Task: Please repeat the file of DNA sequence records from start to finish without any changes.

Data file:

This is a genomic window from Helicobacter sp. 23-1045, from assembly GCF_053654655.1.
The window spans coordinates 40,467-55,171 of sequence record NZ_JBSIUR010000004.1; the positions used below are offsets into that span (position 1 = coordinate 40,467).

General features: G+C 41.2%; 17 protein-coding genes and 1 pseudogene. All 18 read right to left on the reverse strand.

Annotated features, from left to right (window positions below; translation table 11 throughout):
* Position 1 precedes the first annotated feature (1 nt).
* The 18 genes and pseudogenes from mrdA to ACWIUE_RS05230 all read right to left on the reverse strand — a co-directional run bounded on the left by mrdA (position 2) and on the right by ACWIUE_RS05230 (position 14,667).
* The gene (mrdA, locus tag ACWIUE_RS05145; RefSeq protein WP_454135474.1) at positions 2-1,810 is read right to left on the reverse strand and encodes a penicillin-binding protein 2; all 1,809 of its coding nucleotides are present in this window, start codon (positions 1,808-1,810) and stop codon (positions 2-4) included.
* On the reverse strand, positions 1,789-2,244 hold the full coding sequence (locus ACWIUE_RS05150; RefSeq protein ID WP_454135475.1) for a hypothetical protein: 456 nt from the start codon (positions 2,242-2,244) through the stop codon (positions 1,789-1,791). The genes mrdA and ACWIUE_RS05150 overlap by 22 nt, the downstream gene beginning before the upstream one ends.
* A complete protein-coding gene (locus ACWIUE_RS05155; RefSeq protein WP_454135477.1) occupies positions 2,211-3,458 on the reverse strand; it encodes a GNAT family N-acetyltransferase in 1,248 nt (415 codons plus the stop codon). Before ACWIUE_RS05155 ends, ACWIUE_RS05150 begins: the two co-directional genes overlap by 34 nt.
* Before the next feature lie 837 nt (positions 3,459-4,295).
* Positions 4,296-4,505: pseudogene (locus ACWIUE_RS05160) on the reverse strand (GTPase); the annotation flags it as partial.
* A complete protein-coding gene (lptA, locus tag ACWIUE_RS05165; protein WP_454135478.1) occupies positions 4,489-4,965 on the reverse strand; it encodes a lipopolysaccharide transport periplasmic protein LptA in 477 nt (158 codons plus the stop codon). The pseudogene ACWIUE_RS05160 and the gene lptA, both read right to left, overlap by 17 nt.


This is a genomic window from Helicobacter sp. 23-1045, from assembly GCF_053654655.1.
The window spans coordinates 40,467-55,171 of sequence record NZ_JBSIUR010000004.1; the positions used below are offsets into that span (position 1 = coordinate 40,467).

General features: G+C 41.2%; 17 protein-coding genes and 1 pseudogene. All 18 read right to left on the reverse strand.

Annotated features, from left to right (window positions below; translation table 11 throughout):
* Position 1 precedes the first annotated feature (1 nt).
* The 18 genes and pseudogenes from mrdA to ACWIUE_RS05230 all read right to left on the reverse strand — a co-directional run bounded on the left by mrdA (position 2) and on the right by ACWIUE_RS05230 (position 14,667).
* The gene (mrdA, locus tag ACWIUE_RS05145; RefSeq protein WP_454135474.1) at positions 2-1,810 is read right to left on the reverse strand and encodes a penicillin-binding protein 2; all 1,809 of its coding nucleotides are present in this window, start codon (positions 1,808-1,810) and stop codon (positions 2-4) included.
* On the reverse strand, positions 1,789-2,244 hold the full coding sequence (locus ACWIUE_RS05150; RefSeq protein ID WP_454135475.1) for a hypothetical protein: 456 nt from the start codon (positions 2,242-2,244) through the stop codon (positions 1,789-1,791). The genes mrdA and ACWIUE_RS05150 overlap by 22 nt, the downstream gene beginning before the upstream one ends.
* A complete protein-coding gene (locus ACWIUE_RS05155; RefSeq protein WP_454135477.1) occupies positions 2,211-3,458 on the reverse strand; it encodes a GNAT family N-acetyltransferase in 1,248 nt (415 codons plus the stop codon). Before ACWIUE_RS05155 ends, ACWIUE_RS05150 begins: the two co-directional genes overlap by 34 nt.
* Before the next feature lie 837 nt (positions 3,459-4,295).
* Positions 4,296-4,505: pseudogene (locus ACWIUE_RS05160) on the reverse strand (GTPase); the annotation flags it as partial.
* A complete protein-coding gene (lptA, locus tag ACWIUE_RS05165; protein WP_454135478.1) occupies positions 4,489-4,965 on the reverse strand; it encodes a lipopolysaccharide transport periplasmic protein LptA in 477 nt (158 codons plus the stop codon). The pseudogene ACWIUE_RS05160 and the gene lptA, both read right to left, overlap by 17 nt.